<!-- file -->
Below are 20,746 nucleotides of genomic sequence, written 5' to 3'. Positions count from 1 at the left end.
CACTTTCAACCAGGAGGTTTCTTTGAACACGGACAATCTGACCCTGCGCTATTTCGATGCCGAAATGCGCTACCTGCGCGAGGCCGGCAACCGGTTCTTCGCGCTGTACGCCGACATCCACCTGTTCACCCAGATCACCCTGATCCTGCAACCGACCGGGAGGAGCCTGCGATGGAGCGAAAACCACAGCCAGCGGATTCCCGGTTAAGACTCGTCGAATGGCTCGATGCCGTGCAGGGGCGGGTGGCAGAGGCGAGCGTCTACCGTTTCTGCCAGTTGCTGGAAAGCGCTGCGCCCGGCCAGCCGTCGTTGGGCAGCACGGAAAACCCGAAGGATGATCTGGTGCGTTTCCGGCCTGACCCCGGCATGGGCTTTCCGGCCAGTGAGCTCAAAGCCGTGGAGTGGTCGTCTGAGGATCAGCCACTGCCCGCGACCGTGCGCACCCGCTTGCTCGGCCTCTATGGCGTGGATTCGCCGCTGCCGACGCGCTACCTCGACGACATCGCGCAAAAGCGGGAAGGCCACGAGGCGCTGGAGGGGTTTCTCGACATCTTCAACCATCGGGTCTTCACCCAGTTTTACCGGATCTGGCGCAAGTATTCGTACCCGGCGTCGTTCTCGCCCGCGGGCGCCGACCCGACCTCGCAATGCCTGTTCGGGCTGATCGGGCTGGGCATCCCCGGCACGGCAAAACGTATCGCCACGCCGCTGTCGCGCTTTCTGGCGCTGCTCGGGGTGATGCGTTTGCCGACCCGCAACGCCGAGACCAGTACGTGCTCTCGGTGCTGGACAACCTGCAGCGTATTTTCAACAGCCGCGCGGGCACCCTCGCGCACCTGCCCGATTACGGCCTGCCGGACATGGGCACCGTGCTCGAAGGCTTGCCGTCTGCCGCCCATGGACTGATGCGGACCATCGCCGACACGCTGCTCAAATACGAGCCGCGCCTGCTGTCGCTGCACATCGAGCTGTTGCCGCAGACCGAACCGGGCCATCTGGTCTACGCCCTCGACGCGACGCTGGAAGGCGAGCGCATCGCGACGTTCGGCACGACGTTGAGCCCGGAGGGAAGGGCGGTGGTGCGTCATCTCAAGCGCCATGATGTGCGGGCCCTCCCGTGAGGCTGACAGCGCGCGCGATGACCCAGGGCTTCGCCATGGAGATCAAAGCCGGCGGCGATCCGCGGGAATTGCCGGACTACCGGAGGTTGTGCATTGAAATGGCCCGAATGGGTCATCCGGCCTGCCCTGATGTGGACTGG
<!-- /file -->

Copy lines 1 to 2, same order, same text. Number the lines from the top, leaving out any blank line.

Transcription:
Below are 20,746 nucleotides of genomic sequence, written 5' to 3'. Positions count from 1 at the left end.
CACTTTCAACCAGGAGGTTTCTTTGAACACGGACAATCTGACCCTGCGCTATTTCGATGCCGAAATGCGCTACCTGCGCGAGGCCGGCAACCGGTTCTTCGCGCTGTACGCCGACATCCACCTGTTCACCCAGATCACCCTGATCCTGCAACCGACCGGGAGGAGCCTGCGATGGAGCGAAAACCACAGCCAGCGGATTCCCGGTTAAGACTCGTCGAATGGCTCGATGCCGTGCAGGGGCGGGTGGCAGAGGCGAGCGTCTACCGTTTCTGCCAGTTGCTGGAAAGCGCTGCGCCCGGCCAGCCGTCGTTGGGCAGCACGGAAAACCCGAAGGATGATCTGGTGCGTTTCCGGCCTGACCCCGGCATGGGCTTTCCGGCCAGTGAGCTCAAAGCCGTGGAGTGGTCGTCTGAGGATCAGCCACTGCCCGCGACCGTGCGCACCCGCTTGCTCGGCCTCTATGGCGTGGATTCGCCGCTGCCGACGCGCTACCTCGACGACATCGCGCAAAAGCGGGAAGGCCACGAGGCGCTGGAGGGGTTTCTCGACATCTTCAACCATCGGGTCTTCACCCAGTTTTACCGGATCTGGCGCAAGTATTCGTACCCGGCGTCGTTCTCGCCCGCGGGCGCCGACCCGACCTCGCAATGCCTGTTCGGGCTGATCGGGCTGGGCATCCCCGGCACGGCAAAACGTATCGCCACGCCGCTGTCGCGCTTTCTGGCGCTGCTCGGGGTGATGCGTTTGCCGACCCGCAACGCCGAGACCAGTACGTGCTCTCGGTGCTGGACAACCTGCAGCGTATTTTCAACAGCCGCGCGGGCACCCTCGCGCACCTGCCCGATTACGGCCTGCCGGACATGGGCACCGTGCTCGAAGGCTTGCCGTCTGCCGCCCATGGACTGATGCGGACCATCGCCGACACGCTGCTCAAATACGAGCCGCGCCTGCTGTCGCTGCACATCGAGCTGTTGCCGCAGACCGAACCGGGCCATCTGGTCTACGCCCTCGACGCGACGCTGGAAGGCGAGCGCATCGCGACGTTCGGCACGACGTTGAGCCCGGAGGGAAGGGCGGTGGTGCGTCATCTCAAGCGCCATGATGTGCGGGCCCTCCCGTGAGGCTGACAGCGCGCGCGATGACCCAGGGCTTCGCCATGGAGATCAAAGCCGGCGGCGATCCGCGGGAATTGCCGGACTACCGGAGGTTGTGCATTGAAATGGCCCGAATGGGTCATCCGGCCTGCCCTGATGTGGACTGG